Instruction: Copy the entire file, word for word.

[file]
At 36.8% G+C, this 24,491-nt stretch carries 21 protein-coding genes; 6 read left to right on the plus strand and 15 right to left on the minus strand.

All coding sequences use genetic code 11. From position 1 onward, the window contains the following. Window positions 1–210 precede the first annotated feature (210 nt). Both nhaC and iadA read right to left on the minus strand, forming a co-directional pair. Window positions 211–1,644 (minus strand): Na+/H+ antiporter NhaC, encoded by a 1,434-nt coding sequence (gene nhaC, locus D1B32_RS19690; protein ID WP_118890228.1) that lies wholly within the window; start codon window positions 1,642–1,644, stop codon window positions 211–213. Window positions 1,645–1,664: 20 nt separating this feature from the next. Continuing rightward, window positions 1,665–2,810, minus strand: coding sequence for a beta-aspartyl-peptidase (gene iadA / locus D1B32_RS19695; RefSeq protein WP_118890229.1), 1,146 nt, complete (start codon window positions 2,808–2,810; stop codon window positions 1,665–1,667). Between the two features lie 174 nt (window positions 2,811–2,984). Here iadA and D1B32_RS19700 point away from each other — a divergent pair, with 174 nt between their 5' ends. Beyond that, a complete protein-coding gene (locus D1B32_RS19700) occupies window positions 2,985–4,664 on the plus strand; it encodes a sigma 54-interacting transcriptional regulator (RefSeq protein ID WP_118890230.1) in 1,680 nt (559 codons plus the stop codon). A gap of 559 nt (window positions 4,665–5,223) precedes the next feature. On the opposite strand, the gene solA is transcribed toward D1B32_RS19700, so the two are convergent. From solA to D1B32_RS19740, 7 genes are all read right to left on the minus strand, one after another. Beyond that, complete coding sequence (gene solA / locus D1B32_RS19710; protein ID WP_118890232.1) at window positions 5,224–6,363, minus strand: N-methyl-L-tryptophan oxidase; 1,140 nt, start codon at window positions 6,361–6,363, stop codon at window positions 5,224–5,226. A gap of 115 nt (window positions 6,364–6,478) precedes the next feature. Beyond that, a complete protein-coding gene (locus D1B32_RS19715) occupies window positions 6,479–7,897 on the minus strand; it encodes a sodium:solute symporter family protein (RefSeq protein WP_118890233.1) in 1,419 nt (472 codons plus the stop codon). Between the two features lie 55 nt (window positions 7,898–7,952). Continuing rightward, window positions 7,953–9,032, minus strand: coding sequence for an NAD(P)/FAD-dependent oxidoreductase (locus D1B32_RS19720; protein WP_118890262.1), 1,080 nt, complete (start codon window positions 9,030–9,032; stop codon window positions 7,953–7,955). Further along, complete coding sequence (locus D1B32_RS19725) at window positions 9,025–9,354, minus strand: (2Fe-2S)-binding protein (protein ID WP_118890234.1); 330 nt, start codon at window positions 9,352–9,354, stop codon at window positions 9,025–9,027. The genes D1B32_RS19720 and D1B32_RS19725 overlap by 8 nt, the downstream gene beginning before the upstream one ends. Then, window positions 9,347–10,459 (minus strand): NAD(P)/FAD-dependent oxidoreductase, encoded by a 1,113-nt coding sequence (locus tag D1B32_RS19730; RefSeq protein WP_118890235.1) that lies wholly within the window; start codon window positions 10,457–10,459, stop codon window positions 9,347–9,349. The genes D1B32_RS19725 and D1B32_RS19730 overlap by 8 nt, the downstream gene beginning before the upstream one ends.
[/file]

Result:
At 36.8% G+C, this 24,491-nt stretch carries 21 protein-coding genes; 6 read left to right on the plus strand and 15 right to left on the minus strand.

All coding sequences use genetic code 11. From position 1 onward, the window contains the following. Window positions 1–210 precede the first annotated feature (210 nt). Both nhaC and iadA read right to left on the minus strand, forming a co-directional pair. Window positions 211–1,644 (minus strand): Na+/H+ antiporter NhaC, encoded by a 1,434-nt coding sequence (gene nhaC, locus D1B32_RS19690; protein ID WP_118890228.1) that lies wholly within the window; start codon window positions 1,642–1,644, stop codon window positions 211–213. Window positions 1,645–1,664: 20 nt separating this feature from the next. Continuing rightward, window positions 1,665–2,810, minus strand: coding sequence for a beta-aspartyl-peptidase (gene iadA / locus D1B32_RS19695; RefSeq protein WP_118890229.1), 1,146 nt, complete (start codon window positions 2,808–2,810; stop codon window positions 1,665–1,667). Between the two features lie 174 nt (window positions 2,811–2,984). Here iadA and D1B32_RS19700 point away from each other — a divergent pair, with 174 nt between their 5' ends. Beyond that, a complete protein-coding gene (locus D1B32_RS19700) occupies window positions 2,985–4,664 on the plus strand; it encodes a sigma 54-interacting transcriptional regulator (RefSeq protein ID WP_118890230.1) in 1,680 nt (559 codons plus the stop codon). A gap of 559 nt (window positions 4,665–5,223) precedes the next feature. On the opposite strand, the gene solA is transcribed toward D1B32_RS19700, so the two are convergent. From solA to D1B32_RS19740, 7 genes are all read right to left on the minus strand, one after another. Beyond that, complete coding sequence (gene solA / locus D1B32_RS19710; protein ID WP_118890232.1) at window positions 5,224–6,363, minus strand: N-methyl-L-tryptophan oxidase; 1,140 nt, start codon at window positions 6,361–6,363, stop codon at window positions 5,224–5,226. A gap of 115 nt (window positions 6,364–6,478) precedes the next feature. Beyond that, a complete protein-coding gene (locus D1B32_RS19715) occupies window positions 6,479–7,897 on the minus strand; it encodes a sodium:solute symporter family protein (RefSeq protein WP_118890233.1) in 1,419 nt (472 codons plus the stop codon). Between the two features lie 55 nt (window positions 7,898–7,952). Continuing rightward, window positions 7,953–9,032, minus strand: coding sequence for an NAD(P)/FAD-dependent oxidoreductase (locus D1B32_RS19720; protein WP_118890262.1), 1,080 nt, complete (start codon window positions 9,030–9,032; stop codon window positions 7,953–7,955). Further along, complete coding sequence (locus D1B32_RS19725) at window positions 9,025–9,354, minus strand: (2Fe-2S)-binding protein (protein ID WP_118890234.1); 330 nt, start codon at window positions 9,352–9,354, stop codon at window positions 9,025–9,027. The genes D1B32_RS19720 and D1B32_RS19725 overlap by 8 nt, the downstream gene beginning before the upstream one ends. Then, window positions 9,347–10,459 (minus strand): NAD(P)/FAD-dependent oxidoreductase, encoded by a 1,113-nt coding sequence (locus tag D1B32_RS19730; RefSeq protein WP_118890235.1) that lies wholly within the window; start codon window positions 10,457–10,459, stop codon window positions 9,347–9,349. The genes D1B32_RS19725 and D1B32_RS19730 overlap by 8 nt, the downstream gene beginning before the upstream one ends.